Centre-Right conduct Eritrea return deal talks / News / The Foreigner

Centre-Right conduct Eritrea return deal talks. Norway’s Deputy Justice Minister wants to send asylum seekers back to Eritrea, the only western country to do so. The Progress Party’s (FrP) Himanshu Gulati has met with Eritrean authorities several times to discuss a return agreement. He terms the talks as “constructive”. “Eritreans are currently the largest group of asylum seekers that come to Norway”, he told Klassekampen, Thursday, “and there are about 500 in asylum reception centres that have to depart Norway. Good mechanisms are important in order to be able to return these [persons].”

asylum, norway, eritrea, agreement



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Centre-Right conduct Eritrea return deal talks

Published on Thursday, 19th June, 2014 at 12:03 under the news category, by Sarah Winkelmann and Michael Sandelson   .
Last Updated on 19th June 2014 at 12:18.

Norway’s Deputy Justice Minister wants to send asylum seekers back to Eritrea, the only western country to do so.

Himanshu Gulati, Progress Deputy Justice Minister
The Deputy Minister standing in front of a screen headlining 'this is the asylum deal the non-socialists have agreed on'.Himanshu Gulati, Progress Deputy Justice Minister
Photo: Directorate of Immigration/Flickr


The Progress Party’s (FrP) Himanshu Gulati has met with Eritrean authorities several times to discuss a return agreement. He terms the talks as “constructive”.

“Eritreans are currently the largest group of asylum seekers that come to Norway”, he told Klassekampen, Thursday, “and there are about 500 in asylum reception centres that have to depart Norway. Good mechanisms are important in order to be able to return these [persons].”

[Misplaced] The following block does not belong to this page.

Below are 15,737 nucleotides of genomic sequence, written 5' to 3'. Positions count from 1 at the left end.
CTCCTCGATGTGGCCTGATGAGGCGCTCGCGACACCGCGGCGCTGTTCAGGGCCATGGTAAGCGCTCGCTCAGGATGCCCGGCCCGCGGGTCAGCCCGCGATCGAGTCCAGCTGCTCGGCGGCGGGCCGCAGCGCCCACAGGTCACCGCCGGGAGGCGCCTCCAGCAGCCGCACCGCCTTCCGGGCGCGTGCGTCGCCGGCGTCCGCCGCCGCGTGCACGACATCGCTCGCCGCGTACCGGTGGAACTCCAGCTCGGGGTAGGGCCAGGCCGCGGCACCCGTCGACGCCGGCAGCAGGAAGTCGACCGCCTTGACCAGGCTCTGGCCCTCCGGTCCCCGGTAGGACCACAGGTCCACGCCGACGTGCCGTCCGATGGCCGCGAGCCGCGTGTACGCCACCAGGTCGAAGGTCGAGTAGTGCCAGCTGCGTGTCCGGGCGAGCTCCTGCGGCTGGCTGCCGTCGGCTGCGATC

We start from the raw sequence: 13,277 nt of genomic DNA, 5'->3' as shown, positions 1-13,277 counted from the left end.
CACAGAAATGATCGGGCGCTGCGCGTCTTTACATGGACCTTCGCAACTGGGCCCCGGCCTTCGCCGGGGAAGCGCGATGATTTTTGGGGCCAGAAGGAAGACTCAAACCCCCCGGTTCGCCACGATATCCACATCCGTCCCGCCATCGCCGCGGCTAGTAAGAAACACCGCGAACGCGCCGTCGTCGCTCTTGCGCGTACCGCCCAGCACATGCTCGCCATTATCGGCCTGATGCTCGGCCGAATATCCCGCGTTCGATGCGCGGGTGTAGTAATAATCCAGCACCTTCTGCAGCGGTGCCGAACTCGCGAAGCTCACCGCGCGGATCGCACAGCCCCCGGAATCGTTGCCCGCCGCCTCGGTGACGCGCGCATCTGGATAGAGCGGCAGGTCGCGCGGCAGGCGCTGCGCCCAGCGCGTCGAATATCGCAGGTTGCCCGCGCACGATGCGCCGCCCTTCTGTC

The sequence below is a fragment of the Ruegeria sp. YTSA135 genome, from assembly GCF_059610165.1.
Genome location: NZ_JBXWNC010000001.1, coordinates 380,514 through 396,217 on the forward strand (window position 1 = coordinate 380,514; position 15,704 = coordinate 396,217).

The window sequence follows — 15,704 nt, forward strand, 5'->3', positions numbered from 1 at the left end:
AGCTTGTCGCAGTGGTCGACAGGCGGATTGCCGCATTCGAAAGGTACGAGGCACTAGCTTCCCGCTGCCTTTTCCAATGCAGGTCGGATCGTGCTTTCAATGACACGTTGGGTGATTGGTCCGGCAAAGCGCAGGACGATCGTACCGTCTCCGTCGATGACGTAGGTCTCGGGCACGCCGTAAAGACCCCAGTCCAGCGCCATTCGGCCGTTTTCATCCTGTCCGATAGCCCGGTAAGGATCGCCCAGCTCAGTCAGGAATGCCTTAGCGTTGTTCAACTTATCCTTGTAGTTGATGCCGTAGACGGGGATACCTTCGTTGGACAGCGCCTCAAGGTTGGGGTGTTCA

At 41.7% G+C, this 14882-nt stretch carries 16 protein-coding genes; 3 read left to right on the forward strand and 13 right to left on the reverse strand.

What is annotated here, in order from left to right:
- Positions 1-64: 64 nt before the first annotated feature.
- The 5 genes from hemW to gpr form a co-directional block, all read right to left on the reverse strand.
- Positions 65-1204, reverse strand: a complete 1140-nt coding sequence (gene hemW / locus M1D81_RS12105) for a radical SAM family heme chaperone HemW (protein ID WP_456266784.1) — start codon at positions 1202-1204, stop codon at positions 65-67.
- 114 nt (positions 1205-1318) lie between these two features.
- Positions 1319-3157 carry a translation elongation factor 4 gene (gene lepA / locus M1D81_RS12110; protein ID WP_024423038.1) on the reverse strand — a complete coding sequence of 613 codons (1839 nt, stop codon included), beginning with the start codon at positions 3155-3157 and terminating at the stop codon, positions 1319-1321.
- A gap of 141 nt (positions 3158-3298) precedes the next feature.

The previous Red-Green government considered a return agreement with Eritrea during their time in power. They signed one with Ethiopia in January 2012.

Mr Gulati, whose Party has suggested placing refugees in IKEA shelters, mentions plans of returning 45% more refugees than the Centre-Left tripartite coalition did.

Moreover, deporting rejected asylum seekers who have received a final no from the Immigration Appeals Board (UNE) is a priority area for the current government, according to him.

Independent organization Freedom House report Eritrea is not an electoral democracy and corruption is a major problem.

Socialist Left (SV) politician Karin Anderson remarked to Klassekampen that nine of ten Eritrean citizens flee the country out for safety reasons.

3,250 Eritrean citizens applied for asylum in Norway in 2013. Norway closed its embassy in the country, a move many protested.

The UN reports that returned asylum seekers face a major risk of imprisonment, torture and of disappearing.

The Djiboutian Government agreed in April to release all Eritrean refugees and asylum seekers – except prisoners of war.

At the same time, UN Special Rapporteur on the situation of human rights in Eritrea, Sheila B. Keetharuth, has called for further releases and the country’s government “to put an immediate end to the widespread practices of arbitrary arrest, ill-treatment and persecution.”

“I urge the Eritrean authorities to immediately release, or charge and bring before a court of law, all detainees, including the members of the ‘G-15’, the journalists arrested in 2001, as well as those arrested for their opinions or religious beliefs,” Ms Keetharuth said in a statement last month.

SV’s Karin Anderson states that asylum seekers “cannot go back once they have fled the country because applying for asylum is seen as treason”.

“Human rights are important for Norway, and we raised this subject in our discussions,” said Progress’ Himanshu Gulati. “We must assume that return is defensible when someone has received a rejection [regarding their asylum application].”

Government partners the Christian Democratic Party (KrF) says that they do not have time to comment on that matter, while the Liberals (V) do not wish to comment on a currently non-existing deal.




Published on Thursday, 19th June, 2014 at 12:03 under the news category, by Sarah Winkelmann and Michael Sandelson   .
Last updated on 19th June 2014 at 12:18.

This post has the following tags: asylum, norway, eritrea, agreement.





  
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